Mexican President Andrés Manuel López Obrador (AMLO) today announced an increase in the minimum wage, the largest that has occurred in 44-years, will increase by 20 percent – going from 102.68 pesos per day to 123.22 pesos (USD $6.50) per day as of January 1, 2020. In the northern border region, where a greater number work in maquiladoras, the minimum wage will become 185.56 pesos (USD $9.79).
Minimum wage increases have accelerated under Lopez Obrador, a leftist who has promised to boost income and well-being for the nation’s poorest who had lost purchasing power due to stagnant salaries amid inflation. The 20% raise announced Monday follows a 16% hike during his first year in power, at the time the biggest jump in two decades.
The increase, while less than the proposal of 29% discussed by the head of the nation’s minimum wage commission, known as Conasami, it’s seven times the current rate of inflation, which slowed to 2.85% in late November. Lopez Obrador is doubling down on redistribution policies at the risk of spurring inflation and limiting the room for interest rate cuts.
“This is going to help the economy of course because it strengthens the internal market,” Lopez Obrador said at an event at the National Palace in the nation’s capital, thanking union leaders and business representatives. “If there’s more revenue, it helps reactivate the economy, there are more sales for merchants.”
The wage increase likely will prevent core inflation from slowing much, even though economic growth is weak, the chief Mexico and Canada economist at Bank of America, Carlos Capistran said. Core inflation aims to track underlying price trends by excluding the most volatile goods, such as food and energy.
Capistran sees policymakers cutting the interest rate by only a half-point more, to 7%, he said in a research report last week. That would still leave Mexico with one of the world’s high real interest rates, or borrowing costs minus inflation.
“We’re starting to see some effect of high minimum wage increases on inflation in the form of higher core inflation, and that will make the central bank more prudent,” said Ernesto Revilla, head of Latin America economics at Citigroup Inc. in New York and former chief economist at Mexico’s Finance Ministry. “It will make Banxico go slowly in the easing cycle.”
About 20% (approximately 11 million) of Mexico’s working population earned the minimum wage or less per day as of the first quarter of this year, according to INEGI, the nation’s statistics institute. But the minimum wage can affect other types of contracts that are indexed to it, making it relevant for other sectors of the economy.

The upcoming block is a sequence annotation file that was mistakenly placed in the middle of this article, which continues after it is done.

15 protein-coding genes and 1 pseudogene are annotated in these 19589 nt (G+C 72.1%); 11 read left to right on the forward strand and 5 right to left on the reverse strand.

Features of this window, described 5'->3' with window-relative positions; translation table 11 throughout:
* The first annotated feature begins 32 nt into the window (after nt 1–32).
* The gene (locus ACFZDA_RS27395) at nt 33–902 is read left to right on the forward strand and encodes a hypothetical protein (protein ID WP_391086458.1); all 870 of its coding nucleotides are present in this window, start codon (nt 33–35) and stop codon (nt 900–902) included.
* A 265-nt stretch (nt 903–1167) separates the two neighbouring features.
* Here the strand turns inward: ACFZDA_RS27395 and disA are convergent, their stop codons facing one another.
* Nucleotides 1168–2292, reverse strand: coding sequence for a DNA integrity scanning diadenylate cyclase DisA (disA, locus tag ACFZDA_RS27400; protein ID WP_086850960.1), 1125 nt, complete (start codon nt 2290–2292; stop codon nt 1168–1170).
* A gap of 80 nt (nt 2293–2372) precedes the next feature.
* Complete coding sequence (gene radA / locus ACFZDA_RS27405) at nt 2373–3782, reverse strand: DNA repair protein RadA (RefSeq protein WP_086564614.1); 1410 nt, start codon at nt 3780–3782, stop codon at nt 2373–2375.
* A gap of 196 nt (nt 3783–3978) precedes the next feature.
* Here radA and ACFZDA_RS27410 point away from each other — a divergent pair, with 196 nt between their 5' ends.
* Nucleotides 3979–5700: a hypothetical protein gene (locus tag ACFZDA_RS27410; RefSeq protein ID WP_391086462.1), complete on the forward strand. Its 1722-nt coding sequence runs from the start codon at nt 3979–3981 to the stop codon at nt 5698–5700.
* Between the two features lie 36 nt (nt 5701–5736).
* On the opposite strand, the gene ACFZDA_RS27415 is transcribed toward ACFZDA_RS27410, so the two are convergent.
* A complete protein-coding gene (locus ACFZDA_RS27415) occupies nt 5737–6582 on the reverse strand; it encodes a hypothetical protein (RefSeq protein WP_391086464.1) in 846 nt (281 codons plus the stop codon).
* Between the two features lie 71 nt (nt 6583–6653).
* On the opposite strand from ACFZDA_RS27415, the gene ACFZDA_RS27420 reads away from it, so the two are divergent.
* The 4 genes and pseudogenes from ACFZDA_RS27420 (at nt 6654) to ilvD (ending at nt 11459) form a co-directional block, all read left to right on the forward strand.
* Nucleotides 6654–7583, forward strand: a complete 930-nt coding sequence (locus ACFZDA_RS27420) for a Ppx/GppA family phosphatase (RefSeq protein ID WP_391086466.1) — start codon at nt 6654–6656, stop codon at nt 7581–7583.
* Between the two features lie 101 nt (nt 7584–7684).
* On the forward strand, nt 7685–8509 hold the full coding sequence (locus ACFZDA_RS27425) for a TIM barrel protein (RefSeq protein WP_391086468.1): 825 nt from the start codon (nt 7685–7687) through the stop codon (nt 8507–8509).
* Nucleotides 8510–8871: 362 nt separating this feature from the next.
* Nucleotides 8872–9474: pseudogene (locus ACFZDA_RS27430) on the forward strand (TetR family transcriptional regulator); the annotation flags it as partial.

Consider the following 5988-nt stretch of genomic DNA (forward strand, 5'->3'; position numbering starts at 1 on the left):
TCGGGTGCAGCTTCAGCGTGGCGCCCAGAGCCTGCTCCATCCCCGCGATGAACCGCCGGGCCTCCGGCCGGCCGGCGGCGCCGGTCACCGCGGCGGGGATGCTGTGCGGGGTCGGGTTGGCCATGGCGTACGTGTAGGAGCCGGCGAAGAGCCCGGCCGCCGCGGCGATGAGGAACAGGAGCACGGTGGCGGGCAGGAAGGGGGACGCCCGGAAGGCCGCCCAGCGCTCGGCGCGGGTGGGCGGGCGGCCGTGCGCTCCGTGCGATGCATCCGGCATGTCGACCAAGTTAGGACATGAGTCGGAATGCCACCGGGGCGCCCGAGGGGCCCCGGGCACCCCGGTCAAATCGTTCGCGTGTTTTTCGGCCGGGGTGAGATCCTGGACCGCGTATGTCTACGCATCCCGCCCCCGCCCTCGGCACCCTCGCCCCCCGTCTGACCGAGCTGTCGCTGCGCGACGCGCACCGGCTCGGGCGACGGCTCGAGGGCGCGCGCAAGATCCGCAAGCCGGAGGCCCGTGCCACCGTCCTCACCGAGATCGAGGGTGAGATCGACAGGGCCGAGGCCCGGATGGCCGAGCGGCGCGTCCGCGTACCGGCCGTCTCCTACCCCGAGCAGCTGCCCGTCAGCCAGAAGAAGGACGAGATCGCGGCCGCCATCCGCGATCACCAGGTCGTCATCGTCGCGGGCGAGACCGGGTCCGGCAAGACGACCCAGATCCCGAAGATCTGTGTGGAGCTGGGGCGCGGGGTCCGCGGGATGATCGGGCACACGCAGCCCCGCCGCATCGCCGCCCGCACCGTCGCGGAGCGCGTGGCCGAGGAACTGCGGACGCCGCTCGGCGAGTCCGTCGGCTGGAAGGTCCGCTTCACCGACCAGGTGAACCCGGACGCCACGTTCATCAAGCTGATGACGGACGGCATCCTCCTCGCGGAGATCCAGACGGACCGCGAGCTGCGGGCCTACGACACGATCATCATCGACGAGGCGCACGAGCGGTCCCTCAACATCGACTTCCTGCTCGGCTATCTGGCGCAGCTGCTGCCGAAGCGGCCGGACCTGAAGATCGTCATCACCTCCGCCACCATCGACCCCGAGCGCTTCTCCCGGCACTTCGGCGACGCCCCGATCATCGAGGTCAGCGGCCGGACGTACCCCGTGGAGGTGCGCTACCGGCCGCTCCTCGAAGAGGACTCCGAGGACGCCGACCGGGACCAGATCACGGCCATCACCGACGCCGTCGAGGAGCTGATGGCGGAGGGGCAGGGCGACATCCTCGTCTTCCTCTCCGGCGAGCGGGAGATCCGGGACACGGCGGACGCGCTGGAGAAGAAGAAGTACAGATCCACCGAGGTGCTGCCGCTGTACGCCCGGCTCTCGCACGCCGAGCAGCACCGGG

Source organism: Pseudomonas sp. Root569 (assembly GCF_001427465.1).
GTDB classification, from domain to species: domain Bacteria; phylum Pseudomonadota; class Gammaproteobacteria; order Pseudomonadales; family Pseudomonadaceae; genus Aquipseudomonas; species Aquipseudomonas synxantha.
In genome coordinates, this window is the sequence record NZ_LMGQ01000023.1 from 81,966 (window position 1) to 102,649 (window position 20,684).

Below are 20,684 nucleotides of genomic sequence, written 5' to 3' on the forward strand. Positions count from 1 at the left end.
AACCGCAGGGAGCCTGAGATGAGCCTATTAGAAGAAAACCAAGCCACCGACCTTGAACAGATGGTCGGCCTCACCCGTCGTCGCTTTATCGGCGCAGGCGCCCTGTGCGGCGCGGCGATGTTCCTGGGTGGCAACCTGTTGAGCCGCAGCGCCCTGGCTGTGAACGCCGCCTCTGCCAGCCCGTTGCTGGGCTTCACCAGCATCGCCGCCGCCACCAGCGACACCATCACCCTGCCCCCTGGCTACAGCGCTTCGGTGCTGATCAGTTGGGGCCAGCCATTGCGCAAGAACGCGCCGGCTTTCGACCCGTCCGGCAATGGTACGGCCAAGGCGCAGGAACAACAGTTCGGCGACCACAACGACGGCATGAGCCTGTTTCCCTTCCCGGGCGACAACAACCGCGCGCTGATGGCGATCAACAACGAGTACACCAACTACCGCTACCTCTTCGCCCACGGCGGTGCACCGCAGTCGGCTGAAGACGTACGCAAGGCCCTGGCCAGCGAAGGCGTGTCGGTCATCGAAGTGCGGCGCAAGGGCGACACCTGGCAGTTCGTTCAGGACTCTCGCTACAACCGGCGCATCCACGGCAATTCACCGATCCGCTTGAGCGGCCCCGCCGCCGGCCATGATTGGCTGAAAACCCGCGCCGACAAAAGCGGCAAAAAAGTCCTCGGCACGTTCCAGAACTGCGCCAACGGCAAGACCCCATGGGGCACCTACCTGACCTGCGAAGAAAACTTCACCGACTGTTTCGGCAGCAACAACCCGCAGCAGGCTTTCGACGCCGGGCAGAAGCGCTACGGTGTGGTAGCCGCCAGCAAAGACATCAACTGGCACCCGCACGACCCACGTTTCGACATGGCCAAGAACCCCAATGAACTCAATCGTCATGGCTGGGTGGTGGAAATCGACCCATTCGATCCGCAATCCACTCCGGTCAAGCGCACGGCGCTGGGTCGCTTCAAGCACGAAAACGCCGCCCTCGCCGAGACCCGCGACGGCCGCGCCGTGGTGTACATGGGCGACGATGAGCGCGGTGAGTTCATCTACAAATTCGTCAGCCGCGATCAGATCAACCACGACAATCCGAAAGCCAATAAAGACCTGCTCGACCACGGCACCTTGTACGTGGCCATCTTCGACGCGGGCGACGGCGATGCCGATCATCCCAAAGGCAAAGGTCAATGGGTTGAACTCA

According to experts, the significant rise in the minimum wage might put pressure on the salaries of the remaining 80% of workers in the formal economy (the “lighthouse effect”), that it is difficult to calculate but usually drives up inflation. However, that did not happen with the previous hike in AMLO’s increase of 16-percent in his first year, and AMLO is moving ahead with this double-down.
We can expect that there will be a continuation of movement to the northern border by the poorest where they can expect an increase of $82.88 pesos per day rather than remain in the south and have their salary increase by only $20.54 pesos per day. That will mean an extra $30,251 pesos per year to those making the move. This will be slightly offset as the maquiladoras in the north continue to move further south to take advantage of the lower cost of workers.
Banxico will likely cut interest rates again on Thursday, to 7.25%, according to a Reuters poll of 16 analysts. At the end of 2020, the rate could be at 6.50%.
Banking experts have said the large hike could make it challenging for the central bank to keep core inflation under control. The central bank’s board has been split at its last two policy meetings, with the majority voting for quarter-point interest rate reductions while Lopez Obrador supports deeper monetary policy easing, of half a percentage point.
JPMorgan wrote in a note issued ahead of the decision. “The new wage policy has opened a significant wedge between the two, which eventually will likely create strong economic imbalances”